Is it a Golf Cart or a Low Speed Vehicle? Florida Community Associations Beware
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Nearly all of Florida’s community associations have rules and regulations governing various aspects of community living. It is common for those rules and regulations to include restrictions on vehicle usage, and oftentimes there will be specific restrictions on the use of golf carts within the community. But Florida community associations should beware, what looks like a golf cart might not actually be a golf cart after all.
Is it a golf cart or not? While the question appears a simple one, the answer might not be so easy to determine. Florida law has carved out a classification of vehicles that look similar to golf carts in nearly every way, but are actually called “Low Speed Vehicles” and are afforded certain protections due to being environmentally friendly “neighborhood electric vehicles.” Believe it or not, Florida law actually provides a legal definition for golf carts: “Golf Cart means a motor vehicle that is designed and manufactured for operation on a golf course for sporting or recreational purposes and that is not capable of exceeding speeds of 20 miles per hour.” Fla. Stat. § 320.01(22).
The Florida Statutes also provide a definition for a Low Speed Vehicle: “Low-speed vehicle means any four-wheeled vehicle whose top speed is greater than 20 miles per hour but not greater than 25 miles per hour, including, but not limited to, neighborhood electric vehicles. Low speed vehicles must comply with the safety standards in 49 C.F.R. s. 571.500 and s. 316.2122.” Fla. Stat. § 320.01(41).
Many associations have private roads, which means the roads are owned and regulated by the association, not by the city, county, etc. When an association has private roads, it can implement private rules and regulations over those roads; however, it must ensure its rules are properly drafted and actually enforceable. This can become a problem for any community association that either has a poorly worded regulation on golf cart usage or where the board overextends its power and authority by attempting to restrict something that is actually allowed by law.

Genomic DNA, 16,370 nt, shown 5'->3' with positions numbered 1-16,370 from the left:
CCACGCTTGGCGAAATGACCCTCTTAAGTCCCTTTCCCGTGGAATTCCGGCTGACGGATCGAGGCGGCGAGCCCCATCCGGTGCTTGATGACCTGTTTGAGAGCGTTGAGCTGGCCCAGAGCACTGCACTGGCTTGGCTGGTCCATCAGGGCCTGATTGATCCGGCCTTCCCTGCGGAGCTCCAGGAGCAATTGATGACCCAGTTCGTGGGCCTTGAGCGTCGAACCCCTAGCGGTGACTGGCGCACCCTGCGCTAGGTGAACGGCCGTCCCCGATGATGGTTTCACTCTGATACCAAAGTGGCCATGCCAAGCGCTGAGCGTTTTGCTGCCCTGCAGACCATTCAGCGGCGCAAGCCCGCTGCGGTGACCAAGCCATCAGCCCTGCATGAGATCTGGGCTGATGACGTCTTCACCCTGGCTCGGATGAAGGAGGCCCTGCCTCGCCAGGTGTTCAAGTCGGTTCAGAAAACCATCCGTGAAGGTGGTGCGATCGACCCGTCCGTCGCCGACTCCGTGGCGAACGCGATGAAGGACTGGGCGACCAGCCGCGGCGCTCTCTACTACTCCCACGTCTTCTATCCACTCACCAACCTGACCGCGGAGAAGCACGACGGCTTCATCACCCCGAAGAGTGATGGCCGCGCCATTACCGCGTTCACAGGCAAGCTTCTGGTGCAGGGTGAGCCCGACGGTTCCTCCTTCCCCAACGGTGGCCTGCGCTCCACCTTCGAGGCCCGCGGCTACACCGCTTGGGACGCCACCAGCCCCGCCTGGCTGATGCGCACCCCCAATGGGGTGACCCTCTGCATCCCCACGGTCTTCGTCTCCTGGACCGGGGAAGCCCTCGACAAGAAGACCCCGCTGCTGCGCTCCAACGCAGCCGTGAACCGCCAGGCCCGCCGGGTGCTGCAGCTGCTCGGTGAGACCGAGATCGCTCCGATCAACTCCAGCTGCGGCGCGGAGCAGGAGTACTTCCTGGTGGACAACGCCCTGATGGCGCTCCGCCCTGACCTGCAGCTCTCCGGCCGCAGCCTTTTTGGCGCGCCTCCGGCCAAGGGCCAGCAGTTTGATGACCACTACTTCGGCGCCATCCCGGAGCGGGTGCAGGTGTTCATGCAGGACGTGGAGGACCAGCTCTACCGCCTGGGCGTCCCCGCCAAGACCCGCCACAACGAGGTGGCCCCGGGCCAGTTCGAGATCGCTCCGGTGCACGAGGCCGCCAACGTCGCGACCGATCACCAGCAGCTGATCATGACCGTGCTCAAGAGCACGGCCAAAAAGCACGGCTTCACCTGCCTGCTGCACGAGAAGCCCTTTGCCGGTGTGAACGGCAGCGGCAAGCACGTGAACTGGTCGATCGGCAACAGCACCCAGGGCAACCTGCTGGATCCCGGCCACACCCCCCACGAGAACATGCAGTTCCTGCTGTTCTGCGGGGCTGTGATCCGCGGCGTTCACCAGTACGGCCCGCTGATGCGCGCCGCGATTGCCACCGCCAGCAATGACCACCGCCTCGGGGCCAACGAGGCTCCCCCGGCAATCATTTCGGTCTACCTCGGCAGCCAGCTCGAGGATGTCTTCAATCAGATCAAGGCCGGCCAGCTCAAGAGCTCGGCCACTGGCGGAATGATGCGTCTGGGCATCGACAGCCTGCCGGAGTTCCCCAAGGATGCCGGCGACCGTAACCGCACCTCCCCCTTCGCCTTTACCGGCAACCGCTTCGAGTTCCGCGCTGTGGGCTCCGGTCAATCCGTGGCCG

For example, an association may have a rule and regulation that states, “The operation of golf carts is strictly prohibited on all streets, roadways, common areas and sidewalks.” If the association then levies a fine and suspension on an owner due to a golf cart violation, but that cart actually meets the legal definition of a Low Speed Vehicle and not the legal definition of a golf cart, then the owner might have a legal claim against the association for improper violations. It may look like a golf cart, but the association might need to investigate further to know for sure before levying fines and suspensions.
If a cart can go faster than 20 miles per hour then it does not meet the definition of a golf cart and an association cannot fine the vehicle as a golf cart. Moreover, if a cart qualifies as a “neighborhood electric vehicle” then it does not fall under an association’s rule and regulation tailored only to golf carts. Notwithstanding the foregoing, an owner’s Low Speed Vehicle must still be validly registered and licensed. If not, then the owner may be subject to fines and suspensions for violating any association rules against operating unregistered / unlicensed vehicles.
For community associations experiencing issues with these types of vehicles, it is recommended that the board consult with an experienced association attorney to formulate specific rules and regulations on the various types of vehicles recognized by Florida law. The association can also implement a rule requiring the members to provide the association with all license and registration information for any cart the member has registered as a Low Speed Vehicle.